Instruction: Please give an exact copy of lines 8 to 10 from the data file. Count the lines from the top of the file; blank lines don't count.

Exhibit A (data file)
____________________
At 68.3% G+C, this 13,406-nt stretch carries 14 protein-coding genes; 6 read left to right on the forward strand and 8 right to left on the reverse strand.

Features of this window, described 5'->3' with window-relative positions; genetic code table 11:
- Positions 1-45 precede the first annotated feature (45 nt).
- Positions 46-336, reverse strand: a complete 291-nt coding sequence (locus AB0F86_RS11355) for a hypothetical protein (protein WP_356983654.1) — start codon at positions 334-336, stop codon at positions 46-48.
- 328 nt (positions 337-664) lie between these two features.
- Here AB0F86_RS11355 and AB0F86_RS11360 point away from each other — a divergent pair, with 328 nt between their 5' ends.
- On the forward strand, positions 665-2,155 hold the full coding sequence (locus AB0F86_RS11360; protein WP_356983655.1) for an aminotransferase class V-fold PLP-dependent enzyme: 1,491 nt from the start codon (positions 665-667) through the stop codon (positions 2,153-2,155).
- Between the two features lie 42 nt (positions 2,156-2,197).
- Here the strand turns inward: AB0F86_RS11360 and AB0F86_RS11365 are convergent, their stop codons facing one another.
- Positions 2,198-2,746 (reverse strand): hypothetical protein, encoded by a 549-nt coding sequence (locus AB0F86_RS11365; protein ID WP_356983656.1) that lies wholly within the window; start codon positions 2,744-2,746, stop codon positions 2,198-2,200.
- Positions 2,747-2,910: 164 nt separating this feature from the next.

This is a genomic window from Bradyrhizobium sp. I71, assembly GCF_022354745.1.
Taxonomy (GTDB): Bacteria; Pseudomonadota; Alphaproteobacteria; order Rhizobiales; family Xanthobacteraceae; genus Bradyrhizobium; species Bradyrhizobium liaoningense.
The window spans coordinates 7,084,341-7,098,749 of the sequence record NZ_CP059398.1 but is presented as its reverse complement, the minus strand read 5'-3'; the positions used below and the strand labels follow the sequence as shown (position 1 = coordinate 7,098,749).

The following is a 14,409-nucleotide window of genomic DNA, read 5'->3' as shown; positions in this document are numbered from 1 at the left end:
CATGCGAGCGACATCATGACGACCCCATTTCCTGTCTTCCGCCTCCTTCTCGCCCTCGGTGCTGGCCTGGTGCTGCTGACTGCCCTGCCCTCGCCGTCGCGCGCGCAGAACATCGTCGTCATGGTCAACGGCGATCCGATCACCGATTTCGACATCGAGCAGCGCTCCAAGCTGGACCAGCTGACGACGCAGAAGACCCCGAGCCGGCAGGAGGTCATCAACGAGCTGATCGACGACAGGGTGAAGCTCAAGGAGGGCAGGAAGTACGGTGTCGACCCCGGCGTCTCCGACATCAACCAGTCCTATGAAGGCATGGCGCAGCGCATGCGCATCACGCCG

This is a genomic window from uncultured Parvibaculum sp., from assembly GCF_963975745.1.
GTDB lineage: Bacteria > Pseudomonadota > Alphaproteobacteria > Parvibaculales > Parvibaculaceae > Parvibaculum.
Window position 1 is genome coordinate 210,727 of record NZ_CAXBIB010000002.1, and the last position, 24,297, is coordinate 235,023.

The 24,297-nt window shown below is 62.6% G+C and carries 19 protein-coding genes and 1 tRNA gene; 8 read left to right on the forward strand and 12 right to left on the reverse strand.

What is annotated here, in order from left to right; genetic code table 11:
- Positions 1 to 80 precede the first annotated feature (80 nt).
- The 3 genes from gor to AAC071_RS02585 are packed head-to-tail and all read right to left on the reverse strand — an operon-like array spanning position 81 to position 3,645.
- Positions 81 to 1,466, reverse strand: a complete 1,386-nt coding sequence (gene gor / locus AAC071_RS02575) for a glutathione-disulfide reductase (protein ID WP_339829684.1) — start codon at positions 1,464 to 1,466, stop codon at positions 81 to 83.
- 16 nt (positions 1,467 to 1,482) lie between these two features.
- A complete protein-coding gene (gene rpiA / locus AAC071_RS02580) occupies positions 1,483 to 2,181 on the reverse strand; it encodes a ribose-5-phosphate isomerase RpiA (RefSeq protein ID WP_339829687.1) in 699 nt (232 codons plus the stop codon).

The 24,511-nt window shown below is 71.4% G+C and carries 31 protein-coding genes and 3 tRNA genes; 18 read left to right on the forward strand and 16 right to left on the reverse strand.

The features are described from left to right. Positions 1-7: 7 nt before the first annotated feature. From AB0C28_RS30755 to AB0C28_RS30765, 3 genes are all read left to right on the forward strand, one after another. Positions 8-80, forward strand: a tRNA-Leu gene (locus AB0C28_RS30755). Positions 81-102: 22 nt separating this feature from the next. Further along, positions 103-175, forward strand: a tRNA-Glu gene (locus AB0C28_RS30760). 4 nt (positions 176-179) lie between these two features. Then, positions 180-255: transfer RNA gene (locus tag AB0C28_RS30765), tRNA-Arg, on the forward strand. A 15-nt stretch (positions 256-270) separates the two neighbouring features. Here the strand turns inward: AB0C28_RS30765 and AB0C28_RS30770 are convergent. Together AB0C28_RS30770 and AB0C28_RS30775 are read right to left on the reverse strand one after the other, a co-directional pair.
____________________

- Between the two features lie 42 nt (positions 2,156-2,197).
- Here the strand turns inward: AB0F86_RS11360 and AB0F86_RS11365 are convergent, their stop codons facing one another.
- Positions 2,198-2,746 (reverse strand): hypothetical protein, encoded by a 549-nt coding sequence (locus AB0F86_RS11365; protein ID WP_356983656.1) that lies wholly within the window; start codon positions 2,744-2,746, stop codon positions 2,198-2,200.